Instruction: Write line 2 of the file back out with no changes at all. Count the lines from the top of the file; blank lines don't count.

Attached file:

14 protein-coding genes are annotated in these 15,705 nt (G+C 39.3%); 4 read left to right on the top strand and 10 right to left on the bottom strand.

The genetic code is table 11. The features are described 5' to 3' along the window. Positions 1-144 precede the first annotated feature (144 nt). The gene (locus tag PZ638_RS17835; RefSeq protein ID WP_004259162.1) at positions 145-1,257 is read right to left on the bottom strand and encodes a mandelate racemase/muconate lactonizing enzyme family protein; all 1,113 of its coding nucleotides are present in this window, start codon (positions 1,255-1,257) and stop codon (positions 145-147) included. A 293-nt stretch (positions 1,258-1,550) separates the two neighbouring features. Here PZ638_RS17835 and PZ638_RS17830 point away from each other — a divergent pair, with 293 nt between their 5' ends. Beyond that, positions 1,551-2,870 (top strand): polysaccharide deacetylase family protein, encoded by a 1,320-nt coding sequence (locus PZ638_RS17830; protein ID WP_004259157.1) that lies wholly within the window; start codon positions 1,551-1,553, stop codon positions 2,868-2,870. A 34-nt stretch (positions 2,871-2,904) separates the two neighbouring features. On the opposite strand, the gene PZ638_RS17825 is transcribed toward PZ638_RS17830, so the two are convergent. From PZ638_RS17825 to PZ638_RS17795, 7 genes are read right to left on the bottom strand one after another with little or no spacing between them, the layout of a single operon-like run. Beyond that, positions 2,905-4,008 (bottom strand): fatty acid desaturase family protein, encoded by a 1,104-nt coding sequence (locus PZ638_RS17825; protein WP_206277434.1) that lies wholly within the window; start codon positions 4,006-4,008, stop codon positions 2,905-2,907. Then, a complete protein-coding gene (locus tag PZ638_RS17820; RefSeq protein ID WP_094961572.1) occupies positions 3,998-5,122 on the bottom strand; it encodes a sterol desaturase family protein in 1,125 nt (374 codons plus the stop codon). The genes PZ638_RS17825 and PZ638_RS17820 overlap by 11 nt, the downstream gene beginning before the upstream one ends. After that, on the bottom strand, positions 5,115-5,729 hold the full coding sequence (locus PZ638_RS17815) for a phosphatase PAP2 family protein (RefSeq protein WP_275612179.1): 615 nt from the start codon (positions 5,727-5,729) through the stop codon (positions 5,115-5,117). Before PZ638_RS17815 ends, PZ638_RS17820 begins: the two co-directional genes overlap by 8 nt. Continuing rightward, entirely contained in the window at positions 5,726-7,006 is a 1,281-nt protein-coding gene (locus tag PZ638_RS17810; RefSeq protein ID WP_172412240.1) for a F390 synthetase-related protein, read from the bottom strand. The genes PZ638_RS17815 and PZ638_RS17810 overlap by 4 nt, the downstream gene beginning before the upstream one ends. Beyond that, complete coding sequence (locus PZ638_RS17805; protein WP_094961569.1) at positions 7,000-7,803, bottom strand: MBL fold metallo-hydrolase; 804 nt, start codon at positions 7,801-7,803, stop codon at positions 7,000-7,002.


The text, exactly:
The genetic code is table 11. The features are described 5' to 3' along the window. Positions 1-144 precede the first annotated feature (144 nt). The gene (locus tag PZ638_RS17835; RefSeq protein ID WP_004259162.1) at positions 145-1,257 is read right to left on the bottom strand and encodes a mandelate racemase/muconate lactonizing enzyme family protein; all 1,113 of its coding nucleotides are present in this window, start codon (positions 1,255-1,257) and stop codon (positions 145-147) included. A 293-nt stretch (positions 1,258-1,550) separates the two neighbouring features. Here PZ638_RS17835 and PZ638_RS17830 point away from each other — a divergent pair, with 293 nt between their 5' ends. Beyond that, positions 1,551-2,870 (top strand): polysaccharide deacetylase family protein, encoded by a 1,320-nt coding sequence (locus PZ638_RS17830; protein ID WP_004259157.1) that lies wholly within the window; start codon positions 1,551-1,553, stop codon positions 2,868-2,870. A 34-nt stretch (positions 2,871-2,904) separates the two neighbouring features. On the opposite strand, the gene PZ638_RS17825 is transcribed toward PZ638_RS17830, so the two are convergent. From PZ638_RS17825 to PZ638_RS17795, 7 genes are read right to left on the bottom strand one after another with little or no spacing between them, the layout of a single operon-like run. Beyond that, positions 2,905-4,008 (bottom strand): fatty acid desaturase family protein, encoded by a 1,104-nt coding sequence (locus PZ638_RS17825; protein WP_206277434.1) that lies wholly within the window; start codon positions 4,006-4,008, stop codon positions 2,905-2,907. Then, a complete protein-coding gene (locus tag PZ638_RS17820; RefSeq protein ID WP_094961572.1) occupies positions 3,998-5,122 on the bottom strand; it encodes a sterol desaturase family protein in 1,125 nt (374 codons plus the stop codon). The genes PZ638_RS17825 and PZ638_RS17820 overlap by 11 nt, the downstream gene beginning before the upstream one ends. After that, on the bottom strand, positions 5,115-5,729 hold the full coding sequence (locus PZ638_RS17815) for a phosphatase PAP2 family protein (RefSeq protein WP_275612179.1): 615 nt from the start codon (positions 5,727-5,729) through the stop codon (positions 5,115-5,117). Before PZ638_RS17815 ends, PZ638_RS17820 begins: the two co-directional genes overlap by 8 nt. Continuing rightward, entirely contained in the window at positions 5,726-7,006 is a 1,281-nt protein-coding gene (locus tag PZ638_RS17810; RefSeq protein ID WP_172412240.1) for a F390 synthetase-related protein, read from the bottom strand. The genes PZ638_RS17815 and PZ638_RS17810 overlap by 4 nt, the downstream gene beginning before the upstream one ends. Beyond that, complete coding sequence (locus PZ638_RS17805; protein WP_094961569.1) at positions 7,000-7,803, bottom strand: MBL fold metallo-hydrolase; 804 nt, start codon at positions 7,801-7,803, stop codon at positions 7,000-7,002.